I Ditched My Smartphone For A Few Weeks And Here's What Happened | Men's Health Magazine Australia

I Ditched My Smartphone For A Few Weeks And Here’s What Happened

Working from home, having less face to face contact and potentially feeling socially isolated, it can mean that your window to the world is via your smartphone.

Whether you like what you see when you look through that window, or whether it is even real, can be ultimately damaging to your mental health, we even coined the term “doom scrolling” in 2020 to make it sound legitimate. Our smartphones have replaced so many objects in our lives, we depend on them and at the same time they provide access to apps that can waste our time.

Something needed to change. A quick assessment using Apple Screen Time (Settings > Screen Time) or Android Digital Wellbeing (Settings > Digital Wellbeing) will show how much of my day is wasted scrolling through twitter, Facebook and Instagram. It was time to ditch the smartphone and experience life without one.

To remain somewhat connected to the world we assessed the simpler mobile phones on the market. We needed something that was 4G, could be used as a hotspot for remote working, had a QR code scanner for COVID venue check-in and a bonus would be the addition of WhatsApp. The Nokia 800 ticked those boxes and at $199 RRP we were on our way.

Setup was obviously simple, no Apple ID or Google account required. We did however sign into our Google account to download contacts onto the Nokia, an unexpected benefit.

The small app store had us running on WhatsApp and even a podcasts player. Life suddenly felt rather quiet. No notification from Facebook that someone has posted in my community groups about when the bins will be collected, no notification from Instagram that a celebrity has posted a photo after a hiatus and nothing from Twitter to tell me what’s trending. With the Nokia 800 I had a small 2.4 inch display and the physical keys that meant if you received a text from me, it took effort.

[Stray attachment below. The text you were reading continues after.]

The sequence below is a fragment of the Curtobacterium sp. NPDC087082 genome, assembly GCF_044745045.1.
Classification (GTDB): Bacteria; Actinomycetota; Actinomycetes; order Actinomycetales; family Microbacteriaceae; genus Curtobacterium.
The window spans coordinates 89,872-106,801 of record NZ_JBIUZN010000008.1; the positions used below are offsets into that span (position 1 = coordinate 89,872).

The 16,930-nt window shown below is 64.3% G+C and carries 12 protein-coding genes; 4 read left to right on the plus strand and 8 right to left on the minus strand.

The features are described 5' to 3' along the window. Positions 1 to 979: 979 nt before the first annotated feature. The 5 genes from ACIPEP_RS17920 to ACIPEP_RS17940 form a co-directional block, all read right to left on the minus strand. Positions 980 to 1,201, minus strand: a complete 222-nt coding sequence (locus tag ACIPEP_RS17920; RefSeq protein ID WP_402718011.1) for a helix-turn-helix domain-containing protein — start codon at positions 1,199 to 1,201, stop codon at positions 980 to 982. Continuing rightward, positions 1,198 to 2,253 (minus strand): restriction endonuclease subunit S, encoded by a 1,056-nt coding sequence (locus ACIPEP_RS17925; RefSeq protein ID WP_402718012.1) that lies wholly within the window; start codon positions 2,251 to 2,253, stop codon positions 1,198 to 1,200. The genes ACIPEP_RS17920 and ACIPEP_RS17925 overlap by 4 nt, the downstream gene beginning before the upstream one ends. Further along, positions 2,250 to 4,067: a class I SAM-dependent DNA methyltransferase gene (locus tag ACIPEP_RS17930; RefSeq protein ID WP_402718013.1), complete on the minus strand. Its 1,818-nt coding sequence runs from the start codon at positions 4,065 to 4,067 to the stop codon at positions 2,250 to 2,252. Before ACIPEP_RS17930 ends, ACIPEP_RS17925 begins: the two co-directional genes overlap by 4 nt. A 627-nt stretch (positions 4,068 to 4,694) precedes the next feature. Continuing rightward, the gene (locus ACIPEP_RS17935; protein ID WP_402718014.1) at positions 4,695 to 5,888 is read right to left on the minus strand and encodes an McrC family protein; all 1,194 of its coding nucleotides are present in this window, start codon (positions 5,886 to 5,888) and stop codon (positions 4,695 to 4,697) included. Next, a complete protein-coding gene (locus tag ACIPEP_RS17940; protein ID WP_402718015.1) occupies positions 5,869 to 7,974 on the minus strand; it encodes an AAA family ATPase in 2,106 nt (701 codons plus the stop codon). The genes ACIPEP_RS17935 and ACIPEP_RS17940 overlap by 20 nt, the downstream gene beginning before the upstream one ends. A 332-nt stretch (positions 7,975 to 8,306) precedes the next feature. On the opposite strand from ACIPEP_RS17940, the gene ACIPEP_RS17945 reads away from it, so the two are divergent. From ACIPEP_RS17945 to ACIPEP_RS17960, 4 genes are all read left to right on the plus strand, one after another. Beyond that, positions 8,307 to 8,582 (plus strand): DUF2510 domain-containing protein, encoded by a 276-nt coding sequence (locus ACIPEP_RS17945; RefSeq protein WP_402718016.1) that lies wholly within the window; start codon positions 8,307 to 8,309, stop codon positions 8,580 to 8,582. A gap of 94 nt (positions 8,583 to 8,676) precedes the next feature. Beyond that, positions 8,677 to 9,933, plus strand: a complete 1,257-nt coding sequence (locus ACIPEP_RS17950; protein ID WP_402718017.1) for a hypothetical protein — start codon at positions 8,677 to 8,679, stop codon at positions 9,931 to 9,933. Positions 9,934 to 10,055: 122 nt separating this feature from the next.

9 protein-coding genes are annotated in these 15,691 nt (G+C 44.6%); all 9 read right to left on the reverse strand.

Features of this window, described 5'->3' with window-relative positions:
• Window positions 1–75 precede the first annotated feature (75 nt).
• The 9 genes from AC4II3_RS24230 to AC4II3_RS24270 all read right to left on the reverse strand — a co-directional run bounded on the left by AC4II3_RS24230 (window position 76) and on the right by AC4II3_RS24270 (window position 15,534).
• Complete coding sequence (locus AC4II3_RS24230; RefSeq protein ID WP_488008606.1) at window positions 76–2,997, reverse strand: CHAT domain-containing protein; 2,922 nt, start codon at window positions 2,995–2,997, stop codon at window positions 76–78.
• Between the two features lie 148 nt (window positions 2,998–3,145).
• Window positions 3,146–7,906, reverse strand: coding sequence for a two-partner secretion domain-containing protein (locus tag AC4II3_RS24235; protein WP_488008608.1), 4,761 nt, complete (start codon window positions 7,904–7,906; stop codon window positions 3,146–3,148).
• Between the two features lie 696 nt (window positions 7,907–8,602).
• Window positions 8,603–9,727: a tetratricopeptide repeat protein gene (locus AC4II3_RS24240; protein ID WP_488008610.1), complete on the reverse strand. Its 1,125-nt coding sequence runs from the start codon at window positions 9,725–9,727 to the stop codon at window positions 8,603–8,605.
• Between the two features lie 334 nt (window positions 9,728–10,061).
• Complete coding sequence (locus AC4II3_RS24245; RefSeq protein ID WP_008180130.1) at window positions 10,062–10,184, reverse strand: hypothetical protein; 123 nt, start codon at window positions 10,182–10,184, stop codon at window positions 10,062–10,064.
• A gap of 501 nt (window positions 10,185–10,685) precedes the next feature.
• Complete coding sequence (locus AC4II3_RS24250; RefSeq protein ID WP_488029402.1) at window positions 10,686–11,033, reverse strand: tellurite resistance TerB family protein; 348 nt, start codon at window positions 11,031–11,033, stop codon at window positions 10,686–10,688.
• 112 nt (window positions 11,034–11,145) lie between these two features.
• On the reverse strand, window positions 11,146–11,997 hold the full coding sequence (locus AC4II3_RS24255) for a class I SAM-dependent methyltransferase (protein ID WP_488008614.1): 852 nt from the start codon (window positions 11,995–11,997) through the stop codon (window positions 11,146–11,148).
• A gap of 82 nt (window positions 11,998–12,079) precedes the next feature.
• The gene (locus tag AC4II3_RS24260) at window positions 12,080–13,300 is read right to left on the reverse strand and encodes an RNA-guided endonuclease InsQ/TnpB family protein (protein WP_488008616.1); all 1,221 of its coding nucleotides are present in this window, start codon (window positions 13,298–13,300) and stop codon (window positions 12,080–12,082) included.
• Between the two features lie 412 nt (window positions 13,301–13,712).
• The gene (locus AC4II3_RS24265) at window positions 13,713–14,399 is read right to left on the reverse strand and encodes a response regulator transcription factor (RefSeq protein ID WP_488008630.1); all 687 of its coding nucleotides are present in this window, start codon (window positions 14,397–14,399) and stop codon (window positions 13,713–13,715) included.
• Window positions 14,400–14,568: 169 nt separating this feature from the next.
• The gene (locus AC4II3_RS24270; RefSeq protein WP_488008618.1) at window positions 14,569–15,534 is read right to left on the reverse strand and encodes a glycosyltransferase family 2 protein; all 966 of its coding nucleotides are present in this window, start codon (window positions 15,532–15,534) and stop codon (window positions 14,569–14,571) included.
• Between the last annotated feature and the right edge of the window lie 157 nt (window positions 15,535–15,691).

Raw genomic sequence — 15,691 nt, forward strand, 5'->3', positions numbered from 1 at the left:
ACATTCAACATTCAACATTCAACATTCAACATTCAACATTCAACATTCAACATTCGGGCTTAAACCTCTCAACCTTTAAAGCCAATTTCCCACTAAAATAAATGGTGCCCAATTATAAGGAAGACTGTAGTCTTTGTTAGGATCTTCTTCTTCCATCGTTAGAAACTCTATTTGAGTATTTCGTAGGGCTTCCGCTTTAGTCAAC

Swapping an iPhone for a Nokia

Geoff Quattromani

My first full day started with a trip to the gym, since COVID they have implemented an app for members to access classes and the venue. My first obstacle but a paper workaround was available, even if the conversation was awkward.

A trip to the city was on the cards that day and in our neighbourhood we are fortunate to have access to the Cooee Bus service to make trips to the nearby Metro much easier. This service also relies on an app and without my smartphone we were on foot. At least our step count was going up.

At the train station we did something I hadn’t in a long time. Read a book. A real book. Immersing yourself in a book, made the world disappear and without a smartphone on hand to interrupt with a vibration or beep, I read page after page. At one point, looking up, every other passenger was doing what I used to do. Hold the phone and scroll, endlessly, until maybe you run into content you saw last time you opened that social media app. It isn’t just teenages. Parents glued to their phones ignoring their kids, or their kids also using a smartphone to keep them quiet. It looked so sad, I didn’t like what I saw and I didn’t miss the old me.